Of course, the heroine of todays’ article had to go through many difficulties before the girls’ school opened its doors. The main difficulty was the lack of programs for this type of school, since it was not possible to mechanically transfer the curriculum of Tatar male madrasahs or that of Russian female grammar schools to a Tatar female secondary school. In the absence of real specialists in this field, the work of drawing up a program was time-consuming.

Another problem was the very reluctance of tsarist officials to allow such educational institutions to exist within the state. In 1913-14, the Director of public schools in Kazan Province rejected five of Aitova’s petitions to convert the school on various pretexts. In a memo to the trustee of the Kazan Education district, the director of public schools elaborated on the reasons for the rejections. He wrote that he did not know whether female madrasahs existed in Russia and what they could be like.

Within the process of trying to open an eight-year school, Fatikha also applied to the trustee of the Kazan district, but without any success. Having failed in Kazan, the woman decided to go to Petrograd. There she made a decision to seek help from Ivan Godnev, an octobrist member of the State Duma from Kazan.

‘Having read the contents of the document,’ recalls Aitov’s son, who travelled with his mother to Petrograd, ‘the high official did not say or promise us anything particularly comforting, but advised us to use the provision just approved on new folk schools, a provision which gives greater autonomy and greater independence from the current control of the authorities and to transform, rearrange the status of our school in accordance with that model’.

On 4 March 1916, after lengthy paperwork procedures, Fatikha Aitova received the permission from the trustee ‘to open a private secondary educational institution for Mohammedan girls in Kazan <…> on the following conditions: the school must use only those textbooks permitted by the Ministry of Public Education and the spiritual authority; teachers must be chosen from people of legal competence; the subjects taught in the school must include the study of Russian’.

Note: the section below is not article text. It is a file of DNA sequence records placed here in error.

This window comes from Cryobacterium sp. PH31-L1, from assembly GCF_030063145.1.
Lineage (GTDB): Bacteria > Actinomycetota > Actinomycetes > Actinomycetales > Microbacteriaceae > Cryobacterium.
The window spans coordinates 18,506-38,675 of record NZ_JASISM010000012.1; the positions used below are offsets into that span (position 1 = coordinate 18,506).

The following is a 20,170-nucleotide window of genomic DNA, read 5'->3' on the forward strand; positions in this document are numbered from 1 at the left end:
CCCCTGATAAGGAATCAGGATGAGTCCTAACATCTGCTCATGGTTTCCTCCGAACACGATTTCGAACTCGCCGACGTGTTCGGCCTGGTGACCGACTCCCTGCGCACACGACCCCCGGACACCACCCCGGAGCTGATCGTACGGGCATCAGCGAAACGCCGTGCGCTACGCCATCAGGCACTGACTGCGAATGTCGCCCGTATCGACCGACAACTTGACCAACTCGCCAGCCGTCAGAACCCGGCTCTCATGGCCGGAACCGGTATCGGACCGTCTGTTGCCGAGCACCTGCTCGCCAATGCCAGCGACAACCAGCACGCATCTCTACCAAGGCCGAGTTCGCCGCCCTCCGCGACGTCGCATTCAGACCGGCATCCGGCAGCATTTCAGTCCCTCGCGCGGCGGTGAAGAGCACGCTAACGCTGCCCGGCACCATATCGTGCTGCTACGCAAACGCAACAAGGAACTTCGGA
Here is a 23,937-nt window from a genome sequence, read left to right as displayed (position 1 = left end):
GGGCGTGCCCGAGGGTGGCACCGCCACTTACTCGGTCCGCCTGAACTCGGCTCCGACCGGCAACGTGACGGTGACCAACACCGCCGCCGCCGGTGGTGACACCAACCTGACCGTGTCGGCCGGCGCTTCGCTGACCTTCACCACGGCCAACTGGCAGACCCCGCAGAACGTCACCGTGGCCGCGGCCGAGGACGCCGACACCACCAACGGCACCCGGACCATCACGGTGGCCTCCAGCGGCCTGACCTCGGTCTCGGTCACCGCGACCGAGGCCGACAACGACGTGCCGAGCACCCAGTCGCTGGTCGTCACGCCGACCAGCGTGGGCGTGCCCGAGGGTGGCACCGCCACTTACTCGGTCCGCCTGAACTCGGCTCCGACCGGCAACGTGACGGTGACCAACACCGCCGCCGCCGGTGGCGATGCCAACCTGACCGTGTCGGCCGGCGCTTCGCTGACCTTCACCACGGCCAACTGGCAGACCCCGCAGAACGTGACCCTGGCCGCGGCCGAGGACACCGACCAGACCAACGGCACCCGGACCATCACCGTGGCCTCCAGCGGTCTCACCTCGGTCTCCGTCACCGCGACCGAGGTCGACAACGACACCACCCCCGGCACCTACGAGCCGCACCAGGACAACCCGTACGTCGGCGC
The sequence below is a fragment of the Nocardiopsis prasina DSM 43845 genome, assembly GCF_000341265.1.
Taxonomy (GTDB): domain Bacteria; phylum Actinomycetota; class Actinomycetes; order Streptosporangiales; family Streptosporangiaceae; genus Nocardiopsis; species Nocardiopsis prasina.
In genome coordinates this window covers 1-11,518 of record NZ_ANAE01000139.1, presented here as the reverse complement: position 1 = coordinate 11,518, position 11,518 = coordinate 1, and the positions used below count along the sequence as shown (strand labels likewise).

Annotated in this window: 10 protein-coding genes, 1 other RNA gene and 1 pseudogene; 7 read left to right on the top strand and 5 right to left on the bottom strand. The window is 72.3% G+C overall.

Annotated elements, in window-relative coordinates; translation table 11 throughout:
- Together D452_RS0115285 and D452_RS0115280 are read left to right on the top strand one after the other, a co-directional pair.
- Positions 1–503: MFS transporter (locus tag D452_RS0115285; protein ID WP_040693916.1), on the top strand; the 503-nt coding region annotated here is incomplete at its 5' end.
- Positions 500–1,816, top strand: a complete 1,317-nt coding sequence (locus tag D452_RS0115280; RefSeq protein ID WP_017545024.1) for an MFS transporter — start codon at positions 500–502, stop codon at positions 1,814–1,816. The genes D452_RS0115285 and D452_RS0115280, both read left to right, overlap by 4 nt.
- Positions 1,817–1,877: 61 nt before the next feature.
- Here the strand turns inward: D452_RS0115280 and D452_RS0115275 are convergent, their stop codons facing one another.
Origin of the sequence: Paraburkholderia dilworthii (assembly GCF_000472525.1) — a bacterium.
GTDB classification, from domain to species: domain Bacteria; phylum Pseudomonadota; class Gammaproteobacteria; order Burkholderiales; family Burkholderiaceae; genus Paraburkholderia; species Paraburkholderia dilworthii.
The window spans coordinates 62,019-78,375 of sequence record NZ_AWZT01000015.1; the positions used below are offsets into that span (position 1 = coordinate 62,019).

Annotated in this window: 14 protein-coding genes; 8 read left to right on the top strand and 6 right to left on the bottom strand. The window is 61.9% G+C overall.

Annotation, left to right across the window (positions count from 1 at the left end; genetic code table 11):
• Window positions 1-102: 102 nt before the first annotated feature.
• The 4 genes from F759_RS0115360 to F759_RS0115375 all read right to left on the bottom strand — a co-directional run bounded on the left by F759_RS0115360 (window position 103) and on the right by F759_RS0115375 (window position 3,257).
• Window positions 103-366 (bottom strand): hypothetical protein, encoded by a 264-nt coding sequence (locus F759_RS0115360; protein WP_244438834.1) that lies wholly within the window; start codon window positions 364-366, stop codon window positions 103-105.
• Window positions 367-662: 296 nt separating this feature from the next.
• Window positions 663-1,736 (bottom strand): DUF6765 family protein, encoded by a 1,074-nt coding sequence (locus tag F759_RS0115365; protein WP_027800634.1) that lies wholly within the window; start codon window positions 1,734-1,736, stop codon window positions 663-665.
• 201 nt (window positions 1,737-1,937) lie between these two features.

The solemn opening ceremony of the Tatar female gymnasium was held a bit later, on 29 October, 1916, which was attended by representatives of the local administration, Governor Boyarsky, Mayor Voronin, trustee of the Kazan Education District Lomikovsky, Director of public schools Vasiliev, Chairman of the city school commission Grauert, officials of the school district and members of the school commission. 

According to historical accounts, the opening of the first Tatar female gymnasium in Kazan became a major event in the life of Tatar society, which gave hope of establishing Muslim Tatar elite among women. As the head of the school, Akimbetyeva, noted, such a gymnasium needed moral support from Tatar society, and especially from outside educational authorities.

She pointed out that the gymnasium was already facing great challenges: ‘First of all, it turned out to be difficult to find Tatar female teachers who would be able to teach in the Tatar language and had the right to teach’. This is what made Fatikha Aitova send six girls to study at Shumkova Gymnasium at her own expense. Fatikha Aitova’s school existed until 1918, when it was reorganized. Later a Tatar secondary school would be established on the basis of the gymnasium.

During the Civil War Fatikha Aitova was evacuated to Omsk. She came back to Kazan only in 1941, during the Great Patriotic War. Aitova was buried in the cemetery of Novo-Tatarskaya Sloboda.

As for our time, Kazan has Gymnasium №12 named after F.G. Aitova with Tatar as education language.



Ilmira Gafiyatullina

Photo: Creative Commons